“I… I… have no comment I wish to make at this time…”
Addressing a less shellshocked officer in the passenger seat I rhetorically asked “This is a Police vehicle? Under instruction? Are you being serious?”; the slow, resigned nods from the instructor told me this young officer’s professional driving career was already over so I decided not to press the issue any further save for a few choice parting phrases including “astonished” and “disappointed”.
That evening, even closer to work, I was nearly t-boned by a woman in a van to whom checking her hair in the mirror was more important than checking the road she was pulling into. Unlike the young officer, she was more than happy to comment with several choice phrases I shan’t repeat here and several finger gestures you can no doubt imagine.
So, she nearly kills me but I’m in the wrong for telling her to look where she’s going… Seriously?
The next day and I’m almost all the way home; literally within 200m of my house with all 700 lumens of my front lights shining into the face of another driver who decided it was perfectly acceptable to pull out in front of me.
What astonished me most about this one was the sheer impossibility that he couldn’t have seen me. Unless, like our blonde haired friend from earlier, he was too f-ing busy looking at something else to even bother checking for other road users.
Somewhat unsurprisingly, I wasn’t feeling in the least bit charitable so I gave him all kinds of hell despite the pathetic ‘sorry mate, I didn’t see you’ look he painted on his face. Lucky he drove away when I told him to really; I’m not sure what would’ve happened if he’d tried arguing he was in the right…
Now, Wiggo and Co. have undoubtedly done the sport and recreation of cycling a great service this year with so much success in the Olympics, the Tour de France and other events with the resulting publicity. There are certainly more people enjoying cycling and organisations such as Sky, British Cycling and Sustrans are certainly playing a big part in making that happen.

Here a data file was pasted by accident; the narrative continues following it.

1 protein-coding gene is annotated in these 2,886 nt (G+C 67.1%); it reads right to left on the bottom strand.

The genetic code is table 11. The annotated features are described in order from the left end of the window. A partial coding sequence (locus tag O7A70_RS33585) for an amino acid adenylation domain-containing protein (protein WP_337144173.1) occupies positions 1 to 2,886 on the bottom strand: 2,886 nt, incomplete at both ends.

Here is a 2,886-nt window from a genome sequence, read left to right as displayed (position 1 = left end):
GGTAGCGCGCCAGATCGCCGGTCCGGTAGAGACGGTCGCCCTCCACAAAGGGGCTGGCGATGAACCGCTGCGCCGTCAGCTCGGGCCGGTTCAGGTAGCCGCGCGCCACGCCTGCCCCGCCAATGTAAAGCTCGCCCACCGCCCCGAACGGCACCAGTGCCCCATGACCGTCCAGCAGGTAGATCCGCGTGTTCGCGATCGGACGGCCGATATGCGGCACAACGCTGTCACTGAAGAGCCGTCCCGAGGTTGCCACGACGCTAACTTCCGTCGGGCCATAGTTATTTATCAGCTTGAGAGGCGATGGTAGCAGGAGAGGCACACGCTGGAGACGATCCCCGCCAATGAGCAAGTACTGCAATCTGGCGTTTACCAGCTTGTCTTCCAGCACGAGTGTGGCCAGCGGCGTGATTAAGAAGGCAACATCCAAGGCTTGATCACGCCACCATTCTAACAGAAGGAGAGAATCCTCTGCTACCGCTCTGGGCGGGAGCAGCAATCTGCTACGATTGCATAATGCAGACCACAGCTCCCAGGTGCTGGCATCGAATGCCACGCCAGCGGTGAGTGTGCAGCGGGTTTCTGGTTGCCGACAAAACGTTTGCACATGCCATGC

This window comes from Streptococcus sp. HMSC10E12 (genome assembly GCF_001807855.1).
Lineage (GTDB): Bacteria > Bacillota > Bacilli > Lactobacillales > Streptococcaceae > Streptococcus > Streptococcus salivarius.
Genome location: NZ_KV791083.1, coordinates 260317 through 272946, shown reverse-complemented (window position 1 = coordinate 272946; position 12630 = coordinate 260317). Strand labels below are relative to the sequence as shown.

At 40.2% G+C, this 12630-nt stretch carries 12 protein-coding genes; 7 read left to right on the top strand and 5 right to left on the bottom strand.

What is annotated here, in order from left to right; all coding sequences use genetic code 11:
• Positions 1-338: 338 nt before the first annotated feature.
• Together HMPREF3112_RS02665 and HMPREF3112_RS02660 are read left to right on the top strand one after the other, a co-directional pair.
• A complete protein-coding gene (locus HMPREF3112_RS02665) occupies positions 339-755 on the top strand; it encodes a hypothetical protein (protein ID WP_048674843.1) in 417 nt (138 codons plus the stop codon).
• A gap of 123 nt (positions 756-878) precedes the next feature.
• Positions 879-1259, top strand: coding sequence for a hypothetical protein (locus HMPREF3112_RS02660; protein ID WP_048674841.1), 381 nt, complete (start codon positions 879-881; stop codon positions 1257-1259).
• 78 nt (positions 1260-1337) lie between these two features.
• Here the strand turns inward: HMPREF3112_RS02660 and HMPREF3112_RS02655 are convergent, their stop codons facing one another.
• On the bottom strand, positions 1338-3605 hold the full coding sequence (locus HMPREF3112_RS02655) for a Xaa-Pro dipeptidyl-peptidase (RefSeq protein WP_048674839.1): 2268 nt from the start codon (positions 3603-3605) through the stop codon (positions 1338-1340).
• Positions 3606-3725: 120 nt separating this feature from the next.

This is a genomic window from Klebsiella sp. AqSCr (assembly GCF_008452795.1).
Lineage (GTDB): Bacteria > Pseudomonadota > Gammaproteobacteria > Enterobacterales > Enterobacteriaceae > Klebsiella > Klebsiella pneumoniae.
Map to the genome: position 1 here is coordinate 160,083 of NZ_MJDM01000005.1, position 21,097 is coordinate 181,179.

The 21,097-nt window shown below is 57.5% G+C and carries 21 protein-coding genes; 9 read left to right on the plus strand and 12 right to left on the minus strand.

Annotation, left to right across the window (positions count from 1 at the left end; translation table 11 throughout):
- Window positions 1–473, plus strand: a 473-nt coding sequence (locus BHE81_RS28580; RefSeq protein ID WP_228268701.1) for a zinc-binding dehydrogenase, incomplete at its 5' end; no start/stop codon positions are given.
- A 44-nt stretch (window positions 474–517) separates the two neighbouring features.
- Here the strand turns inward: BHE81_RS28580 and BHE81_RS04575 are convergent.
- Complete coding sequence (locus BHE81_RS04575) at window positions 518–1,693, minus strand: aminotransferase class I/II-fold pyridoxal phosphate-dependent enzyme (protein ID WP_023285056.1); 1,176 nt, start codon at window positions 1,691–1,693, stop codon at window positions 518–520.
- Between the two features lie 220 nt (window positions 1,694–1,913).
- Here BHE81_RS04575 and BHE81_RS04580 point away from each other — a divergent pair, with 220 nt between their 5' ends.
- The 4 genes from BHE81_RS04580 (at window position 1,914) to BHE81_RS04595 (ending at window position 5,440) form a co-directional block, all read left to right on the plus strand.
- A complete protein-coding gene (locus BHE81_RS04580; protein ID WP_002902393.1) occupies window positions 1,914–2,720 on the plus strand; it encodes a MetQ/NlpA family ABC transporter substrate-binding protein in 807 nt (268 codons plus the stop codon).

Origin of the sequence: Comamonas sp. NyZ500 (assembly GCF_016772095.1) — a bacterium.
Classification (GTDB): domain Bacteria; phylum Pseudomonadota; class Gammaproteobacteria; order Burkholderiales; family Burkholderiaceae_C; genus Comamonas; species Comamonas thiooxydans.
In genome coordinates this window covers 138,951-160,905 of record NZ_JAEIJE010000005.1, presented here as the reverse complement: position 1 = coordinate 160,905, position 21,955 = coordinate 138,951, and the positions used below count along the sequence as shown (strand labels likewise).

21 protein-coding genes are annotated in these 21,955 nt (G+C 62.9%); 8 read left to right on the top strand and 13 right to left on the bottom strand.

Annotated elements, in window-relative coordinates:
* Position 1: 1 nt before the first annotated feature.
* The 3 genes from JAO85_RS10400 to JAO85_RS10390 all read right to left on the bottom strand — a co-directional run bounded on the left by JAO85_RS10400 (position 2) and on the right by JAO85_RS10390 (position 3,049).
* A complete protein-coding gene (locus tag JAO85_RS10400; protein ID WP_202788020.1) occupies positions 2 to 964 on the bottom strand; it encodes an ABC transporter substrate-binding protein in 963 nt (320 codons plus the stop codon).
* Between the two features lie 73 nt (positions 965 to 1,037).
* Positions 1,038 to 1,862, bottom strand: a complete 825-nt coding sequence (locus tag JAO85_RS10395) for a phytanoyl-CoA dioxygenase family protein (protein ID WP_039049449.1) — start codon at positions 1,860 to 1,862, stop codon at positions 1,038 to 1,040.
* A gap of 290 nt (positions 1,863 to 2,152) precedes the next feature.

I read today that the woman who allegedly knocked Wiggo off his bike voluntarily went to the police who promptly reported her for summons although there is an ongoing investigation into the crash. Naturally, I wait for the full details to come out but it would in itially appear that the driver was at least partially at fault.
The silver lining I’m hoping for here is that Wiggo can do cycling another great service as a result of this crash. Will this raise awareness amongst cyclists and drivers alike that accidents are all too easy to cause (on both sides) and oh so easy to avoid? Will the courts decide to make an example of this case? Will Wiggo come out and openly criticise the driver’s actions? Or, is the story not as it first appears and was Wiggo at fault? Are we to listen to the tabloids and believe the crash was caused by the shaving off of the world’s most famous sideburns?
Whatever happens, the few of you I’m able to reach (whether you’re a cyclist, a driver or both), please please please remember:
Open your eyes and look, open your ears and listen.